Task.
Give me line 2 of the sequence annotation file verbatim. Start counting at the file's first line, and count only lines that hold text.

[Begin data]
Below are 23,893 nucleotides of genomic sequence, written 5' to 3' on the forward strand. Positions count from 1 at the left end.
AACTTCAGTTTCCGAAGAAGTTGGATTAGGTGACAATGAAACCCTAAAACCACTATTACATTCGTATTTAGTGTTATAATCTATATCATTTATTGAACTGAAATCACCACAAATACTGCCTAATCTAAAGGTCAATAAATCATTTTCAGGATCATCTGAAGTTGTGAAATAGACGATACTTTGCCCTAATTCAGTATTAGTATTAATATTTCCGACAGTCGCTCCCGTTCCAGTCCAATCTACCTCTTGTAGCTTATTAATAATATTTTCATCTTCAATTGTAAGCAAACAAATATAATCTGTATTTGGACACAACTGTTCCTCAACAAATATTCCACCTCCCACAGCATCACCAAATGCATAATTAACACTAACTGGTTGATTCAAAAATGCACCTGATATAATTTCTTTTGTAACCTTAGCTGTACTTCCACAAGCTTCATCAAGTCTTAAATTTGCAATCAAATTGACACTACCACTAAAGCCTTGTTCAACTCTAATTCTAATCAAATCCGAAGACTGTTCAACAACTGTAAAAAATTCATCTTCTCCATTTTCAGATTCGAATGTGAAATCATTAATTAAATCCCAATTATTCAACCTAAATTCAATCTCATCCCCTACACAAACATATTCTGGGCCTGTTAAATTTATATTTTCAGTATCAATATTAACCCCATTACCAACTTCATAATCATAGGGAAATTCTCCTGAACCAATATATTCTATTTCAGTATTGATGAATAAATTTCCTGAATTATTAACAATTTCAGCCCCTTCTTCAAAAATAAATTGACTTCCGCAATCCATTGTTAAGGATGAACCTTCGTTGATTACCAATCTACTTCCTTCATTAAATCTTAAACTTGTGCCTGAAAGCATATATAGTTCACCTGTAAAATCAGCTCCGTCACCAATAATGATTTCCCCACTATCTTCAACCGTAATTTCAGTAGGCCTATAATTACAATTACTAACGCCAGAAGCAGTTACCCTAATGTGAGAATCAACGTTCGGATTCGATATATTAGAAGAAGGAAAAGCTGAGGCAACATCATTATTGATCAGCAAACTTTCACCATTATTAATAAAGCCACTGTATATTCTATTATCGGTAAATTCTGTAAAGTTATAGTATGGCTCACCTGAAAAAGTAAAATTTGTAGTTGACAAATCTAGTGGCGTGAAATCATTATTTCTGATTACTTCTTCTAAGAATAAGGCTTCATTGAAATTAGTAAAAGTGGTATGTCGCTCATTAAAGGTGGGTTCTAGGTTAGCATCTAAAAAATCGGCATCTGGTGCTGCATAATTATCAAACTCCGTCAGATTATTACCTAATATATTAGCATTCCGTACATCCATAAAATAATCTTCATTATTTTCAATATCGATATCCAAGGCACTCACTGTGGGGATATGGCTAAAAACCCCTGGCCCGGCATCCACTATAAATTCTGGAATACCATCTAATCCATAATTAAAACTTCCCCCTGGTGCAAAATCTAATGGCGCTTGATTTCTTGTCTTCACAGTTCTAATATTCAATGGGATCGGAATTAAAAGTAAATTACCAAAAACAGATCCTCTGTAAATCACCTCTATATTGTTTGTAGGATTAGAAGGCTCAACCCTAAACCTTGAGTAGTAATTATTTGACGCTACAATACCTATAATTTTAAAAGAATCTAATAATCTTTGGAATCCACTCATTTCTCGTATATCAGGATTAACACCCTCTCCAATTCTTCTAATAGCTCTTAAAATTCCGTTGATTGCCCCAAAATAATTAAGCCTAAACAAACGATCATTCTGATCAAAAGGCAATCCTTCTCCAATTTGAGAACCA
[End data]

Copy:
AACTTCAGTTTCCGAAGAAGTTGGATTAGGTGACAATGAAACCCTAAAACCACTATTACATTCGTATTTAGTGTTATAATCTATATCATTTATTGAACTGAAATCACCACAAATACTGCCTAATCTAAAGGTCAATAAATCATTTTCAGGATCATCTGAAGTTGTGAAATAGACGATACTTTGCCCTAATTCAGTATTAGTATTAATATTTCCGACAGTCGCTCCCGTTCCAGTCCAATCTACCTCTTGTAGCTTATTAATAATATTTTCATCTTCAATTGTAAGCAAACAAATATAATCTGTATTTGGACACAACTGTTCCTCAACAAATATTCCACCTCCCACAGCATCACCAAATGCATAATTAACACTAACTGGTTGATTCAAAAATGCACCTGATATAATTTCTTTTGTAACCTTAGCTGTACTTCCACAAGCTTCATCAAGTCTTAAATTTGCAATCAAATTGACACTACCACTAAAGCCTTGTTCAACTCTAATTCTAATCAAATCCGAAGACTGTTCAACAACTGTAAAAAATTCATCTTCTCCATTTTCAGATTCGAATGTGAAATCATTAATTAAATCCCAATTATTCAACCTAAATTCAATCTCATCCCCTACACAAACATATTCTGGGCCTGTTAAATTTATATTTTCAGTATCAATATTAACCCCATTACCAACTTCATAATCATAGGGAAATTCTCCTGAACCAATATATTCTATTTCAGTATTGATGAATAAATTTCCTGAATTATTAACAATTTCAGCCCCTTCTTCAAAAATAAATTGACTTCCGCAATCCATTGTTAAGGATGAACCTTCGTTGATTACCAATCTACTTCCTTCATTAAATCTTAAACTTGTGCCTGAAAGCATATATAGTTCACCTGTAAAATCAGCTCCGTCACCAATAATGATTTCCCCACTATCTTCAACCGTAATTTCAGTAGGCCTATAATTACAATTACTAACGCCAGAAGCAGTTACCCTAATGTGAGAATCAACGTTCGGATTCGATATATTAGAAGAAGGAAAAGCTGAGGCAACATCATTATTGATCAGCAAACTTTCACCATTATTAATAAAGCCACTGTATATTCTATTATCGGTAAATTCTGTAAAGTTATAGTATGGCTCACCTGAAAAAGTAAAATTTGTAGTTGACAAATCTAGTGGCGTGAAATCATTATTTCTGATTACTTCTTCTAAGAATAAGGCTTCATTGAAATTAGTAAAAGTGGTATGTCGCTCATTAAAGGTGGGTTCTAGGTTAGCATCTAAAAAATCGGCATCTGGTGCTGCATAATTATCAAACTCCGTCAGATTATTACCTAATATATTAGCATTCCGTACATCCATAAAATAATCTTCATTATTTTCAATATCGATATCCAAGGCACTCACTGTGGGGATATGGCTAAAAACCCCTGGCCCGGCATCCACTATAAATTCTGGAATACCATCTAATCCATAATTAAAACTTCCCCCTGGTGCAAAATCTAATGGCGCTTGATTTCTTGTCTTCACAGTTCTAATATTCAATGGGATCGGAATTAAAAGTAAATTACCAAAAACAGATCCTCTGTAAATCACCTCTATATTGTTTGTAGGATTAGAAGGCTCAACCCTAAACCTTGAGTAGTAATTATTTGACGCTACAATACCTATAATTTTAAAAGAATCTAATAATCTTTGGAATCCACTCATTTCTCGTATATCAGGATTAACACCCTCTCCAATTCTTCTAATAGCTCTTAAAATTCCGTTGATTGCCCCAAAATAATTAAGCCTAAACAAACGATCATTCTGATCAAAAGGCAATCCTTCTCCAATTTGAGAACCA